• Non-breach consequences from operations or high-flow scenarios can exist for dams. The fatalities downstream of Two Medicine Dam occurred before the dam failed. Non-breach flooding should be assessed and communicated. Downstream flooding even when a dam does not fail, can hinder communication, evacuation, and assistance to those in need due to washed out infrastructure like roads and bridges, power, and lines of communication. Dam failure inundation maps and Emergency Action Plans (EAPs) should include non-failure inundation mapping. Downstream damages prior to a dam fully failing should be part of EAP exercise scenarios. Dam safety programs should collaborate with floodplain management professionals to reduce risk to downstream residents by discouraging development in floodplains downstream of dams.
  • Significant dam failures and incidents warrant an independent forensic investigation which should include the human/organizational and physical factors that led to the incident or failure as well as the effectiveness of the EAP, warning and evacuation. A brief internal memo was completed on the Two Medicine Dam failure by Reclamation [1964], but the report included only the physical elements of the failure and was not shared widely. The report was also conducted by the designer of the dam (Reclamation), so its independence could not be assured. No formal forensic investigation was completed for the Swift Dam failure, however a document was prepared that includes accounts and interviews of flood survivors and employees that lived through the event, including details on the flooding and warning/evacuation on the Blackfeet Indian Reservation [BIA, 1964]. While a formal, independent forensic investigation made up of a team of recognized industry experts could have potentially developed and shared many lessons to be learned from these failures, possibly preventing future dam failures, without the reports that exist today, little would be known of this event.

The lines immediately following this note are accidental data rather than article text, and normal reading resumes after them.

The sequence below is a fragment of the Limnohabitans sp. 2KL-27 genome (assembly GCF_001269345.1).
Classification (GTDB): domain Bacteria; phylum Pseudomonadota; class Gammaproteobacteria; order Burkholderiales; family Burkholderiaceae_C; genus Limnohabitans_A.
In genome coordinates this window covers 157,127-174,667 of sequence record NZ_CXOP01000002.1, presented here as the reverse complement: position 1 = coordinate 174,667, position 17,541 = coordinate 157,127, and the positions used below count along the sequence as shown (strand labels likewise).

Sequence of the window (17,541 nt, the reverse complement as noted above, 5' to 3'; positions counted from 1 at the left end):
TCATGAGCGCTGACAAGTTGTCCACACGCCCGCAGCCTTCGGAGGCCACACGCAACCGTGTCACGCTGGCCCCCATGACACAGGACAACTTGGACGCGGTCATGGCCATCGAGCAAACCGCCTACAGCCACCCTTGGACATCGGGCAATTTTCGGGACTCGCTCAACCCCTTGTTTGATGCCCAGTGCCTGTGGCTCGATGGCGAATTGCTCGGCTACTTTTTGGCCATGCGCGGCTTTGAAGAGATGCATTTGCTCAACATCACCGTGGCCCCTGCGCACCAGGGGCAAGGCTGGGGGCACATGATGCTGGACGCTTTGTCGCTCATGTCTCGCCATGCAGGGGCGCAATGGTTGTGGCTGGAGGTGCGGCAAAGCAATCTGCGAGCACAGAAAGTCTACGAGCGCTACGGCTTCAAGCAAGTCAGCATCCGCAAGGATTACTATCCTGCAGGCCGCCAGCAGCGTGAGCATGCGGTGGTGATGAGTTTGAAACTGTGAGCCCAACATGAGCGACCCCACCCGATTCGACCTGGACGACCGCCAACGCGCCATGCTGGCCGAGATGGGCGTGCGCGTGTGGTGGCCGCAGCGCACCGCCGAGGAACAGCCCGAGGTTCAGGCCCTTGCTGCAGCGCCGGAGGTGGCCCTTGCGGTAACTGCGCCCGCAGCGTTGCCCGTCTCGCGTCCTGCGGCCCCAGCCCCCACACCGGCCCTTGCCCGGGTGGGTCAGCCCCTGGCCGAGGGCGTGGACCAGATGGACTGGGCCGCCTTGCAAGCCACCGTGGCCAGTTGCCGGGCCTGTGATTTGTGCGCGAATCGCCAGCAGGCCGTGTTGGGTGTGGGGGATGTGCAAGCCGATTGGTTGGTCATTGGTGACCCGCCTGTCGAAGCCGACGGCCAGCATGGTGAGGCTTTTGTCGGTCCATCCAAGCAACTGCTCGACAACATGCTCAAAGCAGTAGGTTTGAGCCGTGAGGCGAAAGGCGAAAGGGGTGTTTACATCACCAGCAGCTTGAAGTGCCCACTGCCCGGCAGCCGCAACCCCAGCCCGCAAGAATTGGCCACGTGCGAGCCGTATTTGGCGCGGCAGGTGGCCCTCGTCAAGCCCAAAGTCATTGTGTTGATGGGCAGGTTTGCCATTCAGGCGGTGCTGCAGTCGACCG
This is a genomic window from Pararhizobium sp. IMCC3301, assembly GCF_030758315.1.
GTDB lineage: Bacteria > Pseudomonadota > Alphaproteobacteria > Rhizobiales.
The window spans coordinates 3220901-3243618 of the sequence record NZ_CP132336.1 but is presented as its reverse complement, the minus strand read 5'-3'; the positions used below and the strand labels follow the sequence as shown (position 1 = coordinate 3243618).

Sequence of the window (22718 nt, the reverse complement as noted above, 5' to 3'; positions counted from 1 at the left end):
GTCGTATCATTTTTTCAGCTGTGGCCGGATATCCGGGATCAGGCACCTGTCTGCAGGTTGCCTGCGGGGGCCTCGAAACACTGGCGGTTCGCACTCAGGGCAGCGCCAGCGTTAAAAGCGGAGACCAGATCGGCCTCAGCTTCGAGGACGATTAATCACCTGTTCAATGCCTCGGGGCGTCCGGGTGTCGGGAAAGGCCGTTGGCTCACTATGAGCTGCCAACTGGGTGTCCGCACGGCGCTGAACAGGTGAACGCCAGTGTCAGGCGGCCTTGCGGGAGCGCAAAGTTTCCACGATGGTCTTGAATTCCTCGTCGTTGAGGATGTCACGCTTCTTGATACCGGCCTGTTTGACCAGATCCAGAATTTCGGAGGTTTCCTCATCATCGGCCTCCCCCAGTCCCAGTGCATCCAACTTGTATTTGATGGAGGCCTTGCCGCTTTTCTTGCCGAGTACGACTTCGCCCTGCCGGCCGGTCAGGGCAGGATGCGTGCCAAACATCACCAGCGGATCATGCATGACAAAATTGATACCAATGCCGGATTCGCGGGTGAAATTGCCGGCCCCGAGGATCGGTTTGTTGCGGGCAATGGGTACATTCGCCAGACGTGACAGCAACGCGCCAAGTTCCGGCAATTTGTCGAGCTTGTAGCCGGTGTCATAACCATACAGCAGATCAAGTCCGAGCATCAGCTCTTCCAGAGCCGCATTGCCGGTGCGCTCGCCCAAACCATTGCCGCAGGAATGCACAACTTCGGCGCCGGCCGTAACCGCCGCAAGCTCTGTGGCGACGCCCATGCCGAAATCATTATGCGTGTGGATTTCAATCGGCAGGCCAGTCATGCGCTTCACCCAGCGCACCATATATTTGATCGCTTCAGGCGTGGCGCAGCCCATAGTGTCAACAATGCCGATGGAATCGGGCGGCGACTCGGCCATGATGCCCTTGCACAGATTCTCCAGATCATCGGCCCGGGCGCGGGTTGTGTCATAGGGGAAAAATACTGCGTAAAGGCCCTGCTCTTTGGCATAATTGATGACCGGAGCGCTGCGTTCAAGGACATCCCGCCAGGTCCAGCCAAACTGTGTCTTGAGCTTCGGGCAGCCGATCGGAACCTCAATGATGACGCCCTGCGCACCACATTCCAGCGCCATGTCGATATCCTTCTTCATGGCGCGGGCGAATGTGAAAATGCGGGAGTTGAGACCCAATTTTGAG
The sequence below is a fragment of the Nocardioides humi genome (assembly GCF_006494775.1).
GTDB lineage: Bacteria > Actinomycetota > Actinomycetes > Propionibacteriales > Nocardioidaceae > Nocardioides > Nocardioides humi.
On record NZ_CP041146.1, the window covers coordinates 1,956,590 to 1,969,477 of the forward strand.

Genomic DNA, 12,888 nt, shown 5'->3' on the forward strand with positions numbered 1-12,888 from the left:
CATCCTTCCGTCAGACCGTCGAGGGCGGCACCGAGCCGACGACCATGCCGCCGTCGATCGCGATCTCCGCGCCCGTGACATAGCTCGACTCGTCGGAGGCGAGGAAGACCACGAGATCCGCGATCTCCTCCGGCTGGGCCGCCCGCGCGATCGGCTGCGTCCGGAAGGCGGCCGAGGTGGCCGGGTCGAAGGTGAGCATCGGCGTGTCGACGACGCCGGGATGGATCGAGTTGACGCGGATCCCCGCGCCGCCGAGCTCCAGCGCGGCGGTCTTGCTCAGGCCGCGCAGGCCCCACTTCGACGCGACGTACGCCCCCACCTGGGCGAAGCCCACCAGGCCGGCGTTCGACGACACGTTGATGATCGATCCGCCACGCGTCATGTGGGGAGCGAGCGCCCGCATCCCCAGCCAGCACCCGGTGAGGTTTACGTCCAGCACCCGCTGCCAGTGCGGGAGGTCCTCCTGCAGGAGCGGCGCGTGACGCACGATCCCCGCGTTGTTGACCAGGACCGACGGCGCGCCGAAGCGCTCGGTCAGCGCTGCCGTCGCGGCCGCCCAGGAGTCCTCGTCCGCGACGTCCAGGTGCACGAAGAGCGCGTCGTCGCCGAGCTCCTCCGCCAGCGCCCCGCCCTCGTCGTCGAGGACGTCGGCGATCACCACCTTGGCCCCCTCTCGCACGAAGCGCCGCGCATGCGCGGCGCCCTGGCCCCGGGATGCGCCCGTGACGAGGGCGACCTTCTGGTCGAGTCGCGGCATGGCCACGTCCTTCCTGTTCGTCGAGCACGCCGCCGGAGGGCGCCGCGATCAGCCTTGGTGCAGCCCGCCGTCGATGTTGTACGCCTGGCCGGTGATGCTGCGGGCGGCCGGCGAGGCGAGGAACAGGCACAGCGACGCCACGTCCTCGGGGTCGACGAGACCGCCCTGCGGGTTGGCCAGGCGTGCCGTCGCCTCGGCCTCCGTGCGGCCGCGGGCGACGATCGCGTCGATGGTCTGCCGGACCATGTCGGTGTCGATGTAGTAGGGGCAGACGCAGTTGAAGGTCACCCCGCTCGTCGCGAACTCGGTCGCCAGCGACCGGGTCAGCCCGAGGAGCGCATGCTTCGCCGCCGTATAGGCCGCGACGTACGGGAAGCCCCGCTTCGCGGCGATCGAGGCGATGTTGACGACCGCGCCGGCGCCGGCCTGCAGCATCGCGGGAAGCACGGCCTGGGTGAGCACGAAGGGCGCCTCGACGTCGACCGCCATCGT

• Dam failure sites offer an important opportunity for education and memorialization. Physical memorials have been constructed for the victims of the Birch Creek flood (Fig. 20, 21), and a compelling series of documentary videos were recently produced, which helps to ensure that this tragic event is remembered and the victims honored.


(1) BIA. (1964). The Blackfeet Flood. Department of the Interior, Bureau of Indian Affairs, Billings Area Office.

(2) Costa, J.E. and Baker, V.R. (1981). Surficial Geology: Building With the Earth. Wiley.

(3) Graham, W. (2014). A Synopsis of Notable U.S. Dam Failures: 1974 to Present. Bureau of Reclamation.

(4) HMR 55A. (1988). Probable Maximum Precipitation Estimates-United States between the Continental Divide and the 103rd Meridian. Hydrometeorological Report No. 55A.

(5) Osmun, D. (2014). Montana Floods of 1964: Failures of Swift Dam and Two Medicine Dams – June 8, 1964, Life Loss Tragedy on the Blackfeet.  Presentation at ASDSO Annual Conference. San Diego, California: Association of State Dam Safety Officials.